"It's not going to be just about this case. Terrorists watch the news, they are watching what's going on here, this is going to be the new way they do business going forward. They know we have standards to get information in the cloud, they know this is a new impasse between technology getting out in front of law enforcement's ability and candidly, we have to come up with common ground."
---Cybersecurity expert Therese Payton on how we need to find common ground between privacy and security in extreme cases
Former White House Chief Information Officer & Cybersecurity Authority & Identity Theft Expert Theresa Payton weighed in on the controversy of Apple CEO Tim Cook refusing to follow a judge's order to cooperate with the FBI as they try to gain access into one of the phones of used by San Bernardino shooters Tashfeen Malik and Syed Rizwan Farook. Payton said the media has wrongly said this case as the government trampling on civil liberties because this is about the government asking for access to one particular phone involved in a criminal case, they are not asking for an all access back door into all Apple devices, they want the setting on the 10x try password lockout that wipes out the data and have it set to infinity so they can do their job.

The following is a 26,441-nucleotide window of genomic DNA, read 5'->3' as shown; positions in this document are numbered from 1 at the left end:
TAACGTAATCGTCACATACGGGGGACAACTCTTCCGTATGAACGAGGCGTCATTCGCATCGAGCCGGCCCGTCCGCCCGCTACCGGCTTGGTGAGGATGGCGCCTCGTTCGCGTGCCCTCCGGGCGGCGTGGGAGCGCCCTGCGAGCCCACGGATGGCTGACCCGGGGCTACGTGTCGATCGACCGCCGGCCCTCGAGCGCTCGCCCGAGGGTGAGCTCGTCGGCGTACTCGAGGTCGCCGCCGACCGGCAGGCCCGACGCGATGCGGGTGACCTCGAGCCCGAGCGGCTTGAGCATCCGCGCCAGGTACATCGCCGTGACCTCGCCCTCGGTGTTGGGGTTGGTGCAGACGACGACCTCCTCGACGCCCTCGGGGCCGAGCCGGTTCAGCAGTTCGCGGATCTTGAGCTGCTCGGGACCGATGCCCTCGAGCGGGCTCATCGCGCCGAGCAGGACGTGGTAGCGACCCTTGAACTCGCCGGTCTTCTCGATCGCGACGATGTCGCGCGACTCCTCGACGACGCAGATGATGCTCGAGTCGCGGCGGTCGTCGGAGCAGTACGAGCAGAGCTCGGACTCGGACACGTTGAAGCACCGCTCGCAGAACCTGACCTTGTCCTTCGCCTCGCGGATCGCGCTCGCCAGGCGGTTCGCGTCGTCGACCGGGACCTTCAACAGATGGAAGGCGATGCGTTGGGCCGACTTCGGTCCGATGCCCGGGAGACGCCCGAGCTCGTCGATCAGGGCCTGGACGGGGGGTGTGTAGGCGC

Payton explains that iPhones are not as secure as we believe:
(PAYTON)If I pick up your iPhone or my iPhone and my phone is locked now and I talk to Siri, Siri will tell me a lot of things on someone's phone without unlocking it. I can pick up my phone and say Siri, tell me my calendar today and it will tell me so they are not (iPhones) completely 100% locked down.